There were many times when my father would sit me down, and in his stern voice, speak to me about his observations of my behaviour and life in general. He’d emphasize his expectations and house-rules, and as I got older – he gave “unsolicited” guidance and advice.
And me, in my ever “infinite wisdom” would in a respectful and very direct way, inform him that he needs to understand that me sitting down and listening, does not necessarily mean that I am going take the advise given or guidance offered because I will always do my own thing. Then, to top it off, I’d still be stroppy enough to explain in no uncertain terms that if my own thing included me actioning the guidance and advise given by him, then it would still be me doing my own thing, because it’s by choice, my choice.
There’s been moments where disappointment were obvious, and to me, this was water off a ducks back.
I was a very very stubborn child in my own silent way. I got the most hidings growing up . Not for being the naughtiest child, but for being the most stubborn, always debating, questioning, reasoning and often with a “don’t give a fuck” attitude while that belt came raining down on me. I was the child that would stare you down with tears streaming down my face and tell you that your disappointment and anger is your problem, not mine. I’m living my life, not your life.
Of course as I grew older and the more I experienced people, the more I came to appreciate HIS infinite wisdom and life experiences. I even started seeking out that wisdom and guidance, he became the only person I would speak to when feeling most troubled.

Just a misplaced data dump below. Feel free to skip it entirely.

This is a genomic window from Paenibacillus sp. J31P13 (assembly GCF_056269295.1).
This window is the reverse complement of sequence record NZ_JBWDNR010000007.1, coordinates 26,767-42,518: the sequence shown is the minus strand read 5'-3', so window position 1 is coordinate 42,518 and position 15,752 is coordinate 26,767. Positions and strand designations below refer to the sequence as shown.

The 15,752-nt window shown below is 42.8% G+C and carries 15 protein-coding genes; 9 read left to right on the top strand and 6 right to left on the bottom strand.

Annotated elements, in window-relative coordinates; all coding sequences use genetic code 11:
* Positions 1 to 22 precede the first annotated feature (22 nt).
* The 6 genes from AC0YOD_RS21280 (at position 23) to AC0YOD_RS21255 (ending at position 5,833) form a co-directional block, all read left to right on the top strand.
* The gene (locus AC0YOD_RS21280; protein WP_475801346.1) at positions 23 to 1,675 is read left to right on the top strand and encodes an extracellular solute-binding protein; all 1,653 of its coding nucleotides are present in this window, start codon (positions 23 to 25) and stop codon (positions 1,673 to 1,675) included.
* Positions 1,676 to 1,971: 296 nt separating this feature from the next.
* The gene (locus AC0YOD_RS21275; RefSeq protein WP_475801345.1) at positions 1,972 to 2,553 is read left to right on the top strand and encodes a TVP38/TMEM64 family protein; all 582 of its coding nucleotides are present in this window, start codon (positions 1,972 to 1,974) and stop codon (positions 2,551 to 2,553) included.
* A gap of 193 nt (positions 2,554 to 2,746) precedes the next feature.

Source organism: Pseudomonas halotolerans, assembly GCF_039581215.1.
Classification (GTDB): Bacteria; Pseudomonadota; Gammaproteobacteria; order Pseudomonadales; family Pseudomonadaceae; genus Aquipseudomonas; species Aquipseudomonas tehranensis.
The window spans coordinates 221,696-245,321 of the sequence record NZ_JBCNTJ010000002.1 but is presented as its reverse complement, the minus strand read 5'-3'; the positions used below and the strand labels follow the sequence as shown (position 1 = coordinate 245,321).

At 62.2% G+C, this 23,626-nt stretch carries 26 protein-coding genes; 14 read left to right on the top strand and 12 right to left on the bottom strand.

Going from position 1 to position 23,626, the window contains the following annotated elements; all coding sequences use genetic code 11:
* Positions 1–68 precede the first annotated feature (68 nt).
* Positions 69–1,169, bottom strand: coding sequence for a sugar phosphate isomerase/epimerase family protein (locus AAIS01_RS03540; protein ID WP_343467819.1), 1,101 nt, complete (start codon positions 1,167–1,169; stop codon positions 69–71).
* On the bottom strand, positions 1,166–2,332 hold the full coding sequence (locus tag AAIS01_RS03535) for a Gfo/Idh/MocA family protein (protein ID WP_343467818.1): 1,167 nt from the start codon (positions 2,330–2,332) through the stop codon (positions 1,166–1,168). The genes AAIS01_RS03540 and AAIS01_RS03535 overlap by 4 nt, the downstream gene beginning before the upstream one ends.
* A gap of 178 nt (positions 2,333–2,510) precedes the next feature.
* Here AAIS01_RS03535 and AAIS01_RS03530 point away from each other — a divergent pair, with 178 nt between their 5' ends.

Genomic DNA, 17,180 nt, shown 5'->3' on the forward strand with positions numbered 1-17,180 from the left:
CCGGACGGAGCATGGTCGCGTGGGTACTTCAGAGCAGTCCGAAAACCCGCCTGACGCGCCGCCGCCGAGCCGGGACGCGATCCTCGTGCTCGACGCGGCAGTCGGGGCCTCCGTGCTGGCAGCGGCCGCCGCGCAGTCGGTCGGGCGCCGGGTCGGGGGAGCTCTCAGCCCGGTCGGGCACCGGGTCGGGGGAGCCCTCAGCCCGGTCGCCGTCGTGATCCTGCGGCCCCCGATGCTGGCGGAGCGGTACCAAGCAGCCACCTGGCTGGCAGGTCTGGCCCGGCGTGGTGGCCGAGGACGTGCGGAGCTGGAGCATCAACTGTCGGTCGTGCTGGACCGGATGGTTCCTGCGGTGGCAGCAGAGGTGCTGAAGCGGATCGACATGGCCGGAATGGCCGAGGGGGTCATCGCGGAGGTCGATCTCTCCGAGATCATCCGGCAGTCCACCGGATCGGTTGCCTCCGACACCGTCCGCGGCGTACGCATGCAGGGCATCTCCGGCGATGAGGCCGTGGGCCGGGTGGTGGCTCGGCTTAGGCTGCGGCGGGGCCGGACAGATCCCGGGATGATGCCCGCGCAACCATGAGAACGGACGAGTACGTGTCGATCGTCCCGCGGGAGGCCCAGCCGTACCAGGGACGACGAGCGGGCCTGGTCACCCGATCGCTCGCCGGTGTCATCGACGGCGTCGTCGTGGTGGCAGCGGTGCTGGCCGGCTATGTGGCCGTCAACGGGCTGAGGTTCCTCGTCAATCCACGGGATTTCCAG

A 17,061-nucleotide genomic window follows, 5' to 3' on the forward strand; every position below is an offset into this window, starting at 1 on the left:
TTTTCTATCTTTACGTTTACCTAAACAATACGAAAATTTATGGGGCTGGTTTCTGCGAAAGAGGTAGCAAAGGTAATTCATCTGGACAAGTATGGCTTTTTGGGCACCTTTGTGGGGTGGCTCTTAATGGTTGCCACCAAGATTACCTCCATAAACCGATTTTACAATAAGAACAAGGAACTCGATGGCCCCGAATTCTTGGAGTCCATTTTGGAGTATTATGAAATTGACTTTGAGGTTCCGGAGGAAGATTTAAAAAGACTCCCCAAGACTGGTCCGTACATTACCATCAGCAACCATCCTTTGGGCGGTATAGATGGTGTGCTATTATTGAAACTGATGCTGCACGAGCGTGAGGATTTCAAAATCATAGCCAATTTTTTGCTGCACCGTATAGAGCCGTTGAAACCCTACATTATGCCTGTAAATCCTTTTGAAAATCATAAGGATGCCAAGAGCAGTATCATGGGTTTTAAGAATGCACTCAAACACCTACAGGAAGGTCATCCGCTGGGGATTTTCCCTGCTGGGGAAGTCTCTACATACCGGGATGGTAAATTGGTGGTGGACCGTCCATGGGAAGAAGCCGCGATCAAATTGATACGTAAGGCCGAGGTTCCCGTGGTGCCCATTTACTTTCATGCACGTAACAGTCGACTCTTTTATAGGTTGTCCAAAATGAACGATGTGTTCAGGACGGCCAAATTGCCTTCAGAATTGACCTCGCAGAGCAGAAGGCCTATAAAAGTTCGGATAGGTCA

Today I am really glad that we could speak with candour and that I wasn’t a submissive child when it came to behavioural expectations. I trusted myself enough to know that wherever my life may take me, I will always be true to myself and do what feels right to me (even if it turns out to be a fuck up, at least it would be my fuck up – no one elses) and own it with the fierce fire that burns within my soul.
I can with humility and gratitude say, that I am my father’s child – he is the match that will forever keep the fierce fire burning within my soul.
He was, and still is, the most spiritual person I know. I was raised in a very strict Christian family where church was life. I, however, due to reasons known to my dad, stopped going to church at the age of 17/18. What no one knows is that my father and I still continued to fiercely discuss the teachings he received on a regular basis.
His greatest gift to me was to NEVER pressurize me to go to church or to raise my child in the church (in the way I was raised). He accepted and appreciated that I am the mother of my child and that I am responsible for my own salvation.
My father understood that the OAC church was not a building, but a way of life. A way of being that did not require me to sit in a brick and mortar building. He had faith that my life and that of my child’s, would be a reflection of this – and that as sinners, we are all equal.
I think of my father all the time, his guidance, his life.